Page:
Incidentally, obviously the Founders did not opt for Locke's "moderated monarchy". And you are right that this is on the face of the Constitution: "he shall take Care that the Laws be faithfully executed." No monarchical exception is provided.



1. Hamdi rejects the invocation of the Magna Carta in the face of a broad interpretation of AUMF that is Lockean in its breadth.
2. There is no such thing as a "moderated monarchy" exception. What Locke says is this: "WHERE the legislative and executive power are in distinct hands, as they are in all moderated monarchies and well-framed governments, there the good of the society requires that several things should be left to the discretion of him that has the executive power." A constitutional democracy is "a well-framed government." So Locke applies.
2.6.2006 4:16pm
John McCall (mail):
KMAJ wrote:
Don't the critics elevate Congress to the level of the superior branch of government that can lord over the other two by passing statutes ? I see no check nor balance on legislative branch authority in their argument, only an assertion of unrestrained rights to statutorily infringe on the other branches, which goes to the heart of Madison's stated concerns about the legislative branch's tendency to absorb ALL power into their vortex, and as such, was the greatest threat to the liberty of the citizens. If you give the legislative branch the authority to neuter the other two branches with impunity, the Constitution is for all intents and purposes dead and not worth the paper it is written on.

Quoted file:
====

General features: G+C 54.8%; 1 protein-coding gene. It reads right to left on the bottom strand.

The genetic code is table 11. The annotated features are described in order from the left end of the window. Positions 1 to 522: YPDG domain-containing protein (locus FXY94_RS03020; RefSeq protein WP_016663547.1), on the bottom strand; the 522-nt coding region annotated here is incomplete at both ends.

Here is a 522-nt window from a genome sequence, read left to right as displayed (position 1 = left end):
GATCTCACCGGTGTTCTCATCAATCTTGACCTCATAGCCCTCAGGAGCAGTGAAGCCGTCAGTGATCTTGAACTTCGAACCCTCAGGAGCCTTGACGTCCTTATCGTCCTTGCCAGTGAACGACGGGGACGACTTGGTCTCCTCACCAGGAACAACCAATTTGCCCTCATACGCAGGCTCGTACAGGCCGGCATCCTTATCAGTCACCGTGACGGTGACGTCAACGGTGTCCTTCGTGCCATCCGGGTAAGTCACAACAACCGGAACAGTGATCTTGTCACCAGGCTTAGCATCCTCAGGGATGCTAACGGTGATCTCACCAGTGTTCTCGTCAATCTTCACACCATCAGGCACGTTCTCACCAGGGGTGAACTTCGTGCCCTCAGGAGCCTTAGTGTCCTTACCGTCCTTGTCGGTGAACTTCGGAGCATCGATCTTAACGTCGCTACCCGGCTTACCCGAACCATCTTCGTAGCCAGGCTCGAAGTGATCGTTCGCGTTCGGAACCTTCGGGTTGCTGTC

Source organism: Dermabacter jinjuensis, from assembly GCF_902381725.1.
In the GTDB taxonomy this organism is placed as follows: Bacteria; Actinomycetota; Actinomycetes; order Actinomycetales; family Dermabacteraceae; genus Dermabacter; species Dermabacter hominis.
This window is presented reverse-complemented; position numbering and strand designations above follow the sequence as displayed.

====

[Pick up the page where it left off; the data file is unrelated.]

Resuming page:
As I recall from civics class, the legislative branch
  1. cannot directly execute its own policies, that power being granted only to the executive branch,
  2. is subject to presidental veto, overridable only with a super-majority vote, and